Southern Oregon's John C. Boyle Dam is one of four Klamath River dams that will be removed by 2020. (Photo: Bob J. Galindo/Wikipedia)
It’s been 115 years since the first of six dams began regulating flows on the Klamath River, which runs from the high desert of eastern Oregon to the northern California coast.
By 2020 most of them will be gone—and the river’s once-abundant salmonruns hopefully on the rebound—if two new agreements between tribal, state and federal governments, the operator and other stakeholders work out as planned.
On Wednesday, standing before the mouth of the Klamath River on the Yurok Reservation in California, Secretary of the Interior Sally Jewell announced that the federal departments of the interior and commerce, along with the states of Oregon and California and the Karuk and Yurok tribes, have signed a new agreement with electric power company PacifiCorp to decommission and remove four hydropower dams along the Klamath River.
The agreement creates a “path forward for the largest river restoration in the history of the United States,” along with “the largest dam removal project in the history of our nation,” Jewell said.
The new pact will allow PacifiCorp to take three dams in California—Copco 1, Copco 2 and the Iron Gate Dam—and the John C. Boyle Dam in Oregon out of service by using the Federal Energy Regulatory Commission’s established licensing process for hydropower.
PacifiCorp’s license to operate the dams expired in 2006. An earlier agreement to authorize their removal, created in 2010, required Congressional approval and expired at the end of 2015 after Congress adjourned without enacting it.
“From the company’s point of view, we have the same agreement [today] that we negotiated since 2008,” said Bob Gravely, a spokesperson for PacifiCorp. “This is simply a way to continue pursuing it without needing involvement from Congress.”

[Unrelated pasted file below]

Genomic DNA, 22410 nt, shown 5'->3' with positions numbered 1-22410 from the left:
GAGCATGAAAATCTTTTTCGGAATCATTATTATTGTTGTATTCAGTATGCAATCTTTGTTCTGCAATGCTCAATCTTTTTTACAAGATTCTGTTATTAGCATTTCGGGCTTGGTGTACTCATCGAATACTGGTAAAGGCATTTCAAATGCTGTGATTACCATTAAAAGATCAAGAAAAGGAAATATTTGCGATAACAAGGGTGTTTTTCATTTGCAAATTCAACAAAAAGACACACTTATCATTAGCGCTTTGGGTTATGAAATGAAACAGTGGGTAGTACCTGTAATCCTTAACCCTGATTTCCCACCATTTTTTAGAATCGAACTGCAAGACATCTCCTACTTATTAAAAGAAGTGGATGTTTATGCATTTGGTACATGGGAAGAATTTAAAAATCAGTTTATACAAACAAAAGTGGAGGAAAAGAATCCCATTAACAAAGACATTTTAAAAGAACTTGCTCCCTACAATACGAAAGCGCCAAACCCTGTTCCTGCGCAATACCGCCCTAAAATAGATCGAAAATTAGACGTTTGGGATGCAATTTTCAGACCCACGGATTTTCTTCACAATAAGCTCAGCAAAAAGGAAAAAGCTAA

The second agreement commits the state and federal governments to assisting farmers and ranchers in the river’s upper basin with the likely financial and regulatory impacts of returning fish runs, which will need to be protected from irrigation infrastructure.
While the Klamath River’s runs of spring and fall Chinook salmon have not been formally declared endangered, they have been faltering for years. And since 1997, the Klamath River run of coho salmon has been listed as threatened under the federal Endangered Species Act.
This year’s salmon runs are expected to hit historic lows, as droughtand the impacts of climate changeintensify the effects of poor river conditions created by the dams.
“By removing dams we’re reopening hundreds of miles of spawning habitat and dramatically improving water quality,” said Craig Tucker, natural resources policy advocate for the 4,000-member Karuk Tribe of California, which has signed on to the new agreement. “The Karuk, and the Yurok and other people in this basin are salmon people. Their cultures, their economies, their religion, all rely upon the return of the salmon.”
The removal of the four dams will be the necessary first step in restoring the river’s fish habitat, Tucker said, but much more will need to be done, including restoration of marshes and other wetlands in the upper basin.
Lack of salmon has led many Karuk to consume a more Western diet, Tucker said, leading to rates of heart disease, diabetes and obesity in the tribe that outpace national averages. “Historically, research shows that Karuk consumed 1.2 pounds of salmon per person per day. Now we’re lucky if each person gets four pounds a year,” he said.
The absence of the salmon has also harmed the tribe’s religious practices, including one ceremony tied to the arrival of the first spring Chinook. “The spring salmon is probably the most at-risk run of salmon in the river,” Tucker said. “You can’t have that ceremony without salmon.”
Hosts of other important ceremonies traditionally “feed everyone with salmon who comes and if there are no fish, they can’t meet that obligation,” Tucker added. “It would be like if the Pope didn’t have enough wine and crackers for mass.”
“We see removal of these dams as the single biggest act of restoration that can be carried out on the Klamath,” Tucker said. “I would assert that it’s the biggest salmon restoration project in U.S. history.”